The Flat Earth Society is distancing itself from YouTube celebrity and recent Flat Earth promoter Logan Paul.
Paul attended the Flat Earth Conference in Denver last week, The Daily Beast first reported. In a speech before hundreds of conference-goers, Paul announced he was “coming out of the Flat Earth closet,” although his remarks appeared to be part of a prank for a video. In an interview with The Daily Beast before the speech, the 23-year-old Paul couldn’t keep a straight face while claiming the Earth was flat. Now the stunt is reopening old rifts in the Flat Earth community.
“As of the time of publishing this statement, the Flat Earth Society has not been in contact with Logan Paul or anyone acting as his representative, and we have no intention of offering him membership or otherwise affiliating with him or his recent statements,” the society announced this past weekend. The group is one of the largest and oldest in the Flat Earth community, which has boomed in popularity in the YouTube age.
“Any claims that Logan Paul is a member of the Flat Earth Society or that he may have been considered for membership are simply untrue.”
The Flat Earth Society, by its own admission in the statement, has nothing to do with the Flat Earth Conference though. In fact, they have rivaling views about the planet.
Conference organizers believe Earth is a flat disc covered by a dome, while the society describes Earth as a flat disc without a dome. (Both are wrong, of course.) Whereas conference-goers repeatedly claimed that “space is fake,” the society previously told The Daily Beast that space travel might be possible, but “cost-prohibitive.” Several conference leaders attacked the society in speeches last week, with some attendees going as far as accusing the society of being a psyop campaign aimed at discrediting the Flat Earth movement.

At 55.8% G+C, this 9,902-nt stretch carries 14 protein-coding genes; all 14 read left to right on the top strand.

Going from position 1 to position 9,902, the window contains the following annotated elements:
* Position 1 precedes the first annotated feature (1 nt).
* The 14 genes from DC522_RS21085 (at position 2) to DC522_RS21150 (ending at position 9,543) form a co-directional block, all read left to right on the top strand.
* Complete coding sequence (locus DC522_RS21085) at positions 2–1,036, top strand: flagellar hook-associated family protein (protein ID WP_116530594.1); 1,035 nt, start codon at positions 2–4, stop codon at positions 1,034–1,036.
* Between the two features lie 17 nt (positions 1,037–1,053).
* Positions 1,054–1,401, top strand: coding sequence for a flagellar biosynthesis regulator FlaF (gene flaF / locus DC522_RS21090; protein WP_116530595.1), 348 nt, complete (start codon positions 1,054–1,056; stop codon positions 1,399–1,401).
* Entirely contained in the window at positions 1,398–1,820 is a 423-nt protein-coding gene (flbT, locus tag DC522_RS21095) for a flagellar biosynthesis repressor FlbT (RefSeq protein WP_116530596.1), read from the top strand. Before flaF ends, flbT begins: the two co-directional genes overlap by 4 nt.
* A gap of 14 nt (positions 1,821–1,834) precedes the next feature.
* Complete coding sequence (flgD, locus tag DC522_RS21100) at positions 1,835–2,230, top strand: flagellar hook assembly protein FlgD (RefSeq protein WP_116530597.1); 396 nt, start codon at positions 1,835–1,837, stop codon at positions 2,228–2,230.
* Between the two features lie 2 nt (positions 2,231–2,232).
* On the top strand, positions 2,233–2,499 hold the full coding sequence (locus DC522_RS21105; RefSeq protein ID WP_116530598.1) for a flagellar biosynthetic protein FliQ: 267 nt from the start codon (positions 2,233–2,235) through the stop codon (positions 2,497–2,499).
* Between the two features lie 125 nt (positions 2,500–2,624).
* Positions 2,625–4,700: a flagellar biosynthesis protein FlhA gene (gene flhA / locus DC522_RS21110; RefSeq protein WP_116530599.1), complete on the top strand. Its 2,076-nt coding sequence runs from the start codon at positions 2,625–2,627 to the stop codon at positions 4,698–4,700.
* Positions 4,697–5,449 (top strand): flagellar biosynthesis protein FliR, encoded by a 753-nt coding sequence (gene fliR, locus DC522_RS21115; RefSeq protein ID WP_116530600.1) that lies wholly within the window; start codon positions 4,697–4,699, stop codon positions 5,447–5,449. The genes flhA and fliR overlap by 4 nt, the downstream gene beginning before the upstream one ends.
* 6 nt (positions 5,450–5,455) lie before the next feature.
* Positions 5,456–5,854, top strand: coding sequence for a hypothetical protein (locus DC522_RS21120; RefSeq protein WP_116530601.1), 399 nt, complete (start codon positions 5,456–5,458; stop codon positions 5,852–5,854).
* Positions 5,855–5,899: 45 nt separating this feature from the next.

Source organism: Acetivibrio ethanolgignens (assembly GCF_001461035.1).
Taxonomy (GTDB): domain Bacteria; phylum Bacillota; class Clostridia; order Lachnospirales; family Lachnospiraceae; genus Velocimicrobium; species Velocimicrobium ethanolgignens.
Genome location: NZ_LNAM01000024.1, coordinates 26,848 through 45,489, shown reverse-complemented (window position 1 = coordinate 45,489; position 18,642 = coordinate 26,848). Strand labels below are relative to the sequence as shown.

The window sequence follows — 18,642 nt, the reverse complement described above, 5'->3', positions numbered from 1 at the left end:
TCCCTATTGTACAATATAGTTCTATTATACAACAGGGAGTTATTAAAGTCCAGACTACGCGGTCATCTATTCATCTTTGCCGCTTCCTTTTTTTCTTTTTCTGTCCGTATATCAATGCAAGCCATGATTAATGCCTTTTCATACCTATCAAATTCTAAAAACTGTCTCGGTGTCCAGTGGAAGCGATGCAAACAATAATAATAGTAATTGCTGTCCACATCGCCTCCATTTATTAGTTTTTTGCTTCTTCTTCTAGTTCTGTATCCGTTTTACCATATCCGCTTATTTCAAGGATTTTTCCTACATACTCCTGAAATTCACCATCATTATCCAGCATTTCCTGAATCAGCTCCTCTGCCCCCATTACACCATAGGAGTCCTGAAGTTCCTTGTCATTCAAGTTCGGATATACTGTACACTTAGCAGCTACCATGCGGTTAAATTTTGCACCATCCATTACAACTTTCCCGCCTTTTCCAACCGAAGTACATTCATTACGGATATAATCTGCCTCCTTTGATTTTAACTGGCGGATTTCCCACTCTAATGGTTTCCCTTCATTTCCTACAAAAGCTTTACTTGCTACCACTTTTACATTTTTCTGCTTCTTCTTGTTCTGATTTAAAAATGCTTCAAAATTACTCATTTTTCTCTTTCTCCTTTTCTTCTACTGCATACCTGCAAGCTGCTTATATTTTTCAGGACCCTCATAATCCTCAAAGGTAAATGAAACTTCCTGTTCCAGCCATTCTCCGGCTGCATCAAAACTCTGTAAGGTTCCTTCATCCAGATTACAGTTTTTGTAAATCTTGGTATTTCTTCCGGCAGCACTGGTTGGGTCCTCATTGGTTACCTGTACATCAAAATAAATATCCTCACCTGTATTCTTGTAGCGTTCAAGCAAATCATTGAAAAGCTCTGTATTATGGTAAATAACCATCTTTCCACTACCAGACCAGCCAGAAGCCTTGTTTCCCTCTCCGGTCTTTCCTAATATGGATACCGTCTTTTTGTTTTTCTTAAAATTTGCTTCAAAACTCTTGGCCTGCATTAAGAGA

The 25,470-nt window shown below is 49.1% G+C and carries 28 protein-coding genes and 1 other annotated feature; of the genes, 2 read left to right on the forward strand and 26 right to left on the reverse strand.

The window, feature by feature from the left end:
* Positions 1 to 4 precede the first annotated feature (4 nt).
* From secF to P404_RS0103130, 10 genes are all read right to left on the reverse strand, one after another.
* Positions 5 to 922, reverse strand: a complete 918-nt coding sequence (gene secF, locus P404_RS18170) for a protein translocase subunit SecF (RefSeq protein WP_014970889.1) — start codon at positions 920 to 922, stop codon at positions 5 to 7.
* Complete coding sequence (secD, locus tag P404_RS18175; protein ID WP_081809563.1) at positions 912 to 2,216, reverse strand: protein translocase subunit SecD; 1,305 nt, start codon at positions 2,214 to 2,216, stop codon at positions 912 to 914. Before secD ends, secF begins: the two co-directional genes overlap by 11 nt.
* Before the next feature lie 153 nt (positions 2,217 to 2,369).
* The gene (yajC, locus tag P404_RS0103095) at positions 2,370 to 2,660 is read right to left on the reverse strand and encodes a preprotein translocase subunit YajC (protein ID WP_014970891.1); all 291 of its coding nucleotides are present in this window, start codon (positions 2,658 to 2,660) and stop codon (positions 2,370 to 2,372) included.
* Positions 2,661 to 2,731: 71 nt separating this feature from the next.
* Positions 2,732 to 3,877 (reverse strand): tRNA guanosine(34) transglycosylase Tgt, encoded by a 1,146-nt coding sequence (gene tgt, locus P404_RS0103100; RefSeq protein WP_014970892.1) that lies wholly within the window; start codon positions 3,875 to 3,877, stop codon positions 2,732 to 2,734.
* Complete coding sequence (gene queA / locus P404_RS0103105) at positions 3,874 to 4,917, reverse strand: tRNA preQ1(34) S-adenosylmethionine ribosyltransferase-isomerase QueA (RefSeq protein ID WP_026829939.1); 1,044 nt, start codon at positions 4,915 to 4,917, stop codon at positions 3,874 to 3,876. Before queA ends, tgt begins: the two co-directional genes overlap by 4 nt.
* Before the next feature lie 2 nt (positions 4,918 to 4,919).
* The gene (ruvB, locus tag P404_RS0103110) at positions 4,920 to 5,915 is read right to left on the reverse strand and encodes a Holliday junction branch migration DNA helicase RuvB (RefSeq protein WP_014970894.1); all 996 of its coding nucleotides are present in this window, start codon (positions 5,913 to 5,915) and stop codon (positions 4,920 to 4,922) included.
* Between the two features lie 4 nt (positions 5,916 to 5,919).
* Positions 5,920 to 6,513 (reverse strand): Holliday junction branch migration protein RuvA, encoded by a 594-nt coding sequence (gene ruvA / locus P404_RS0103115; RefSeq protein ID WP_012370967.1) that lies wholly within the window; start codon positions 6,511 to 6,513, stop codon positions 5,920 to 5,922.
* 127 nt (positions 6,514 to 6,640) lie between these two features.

Paul is famous for controversial stunt videos (including a December video in which he filmed a dead man in Japan’s “suicide forest”) and he attended the conference with a camera crew. Conference organizer Robbie Davidson said he’d given Paul a 30-minute interview on camera, adding he had “a very good feeling [Paul is] genuine” in his Flat Earth beliefs. (This author disagrees.)
If Paul releases a video on the conference, it will appear in the feeds of his 18-million subscribers, many of whom are children. YouTube is a major vehicle for Flat Earth misinformation, with a community of channels dedicated to pushing Flat Earth belief and selling Flat Earth merchandise.
The Flat Earth Society told The Daily Beast that, while they wouldn’t go as far as accusing Paul of lying, they weren’t convinced of his Flat Earth belief.
“It would be needlessly heavy-handed of us to accuse him of lying. However, to our knowledge Logan has not shown any interest in the Flat Earth Movement prior to his surprise announcement, and he has shown himself not to be very knowledgeable on the subject during the conference. Of course, this could be for many reasons, which would be pointless to speculate.“We wouldn't want to tell anyone whether or not true Flat Earthers put sugar on their porridge, but personally we'd rather reserve any endorsements until Logan shows himself to be a contributing member of the FE community.”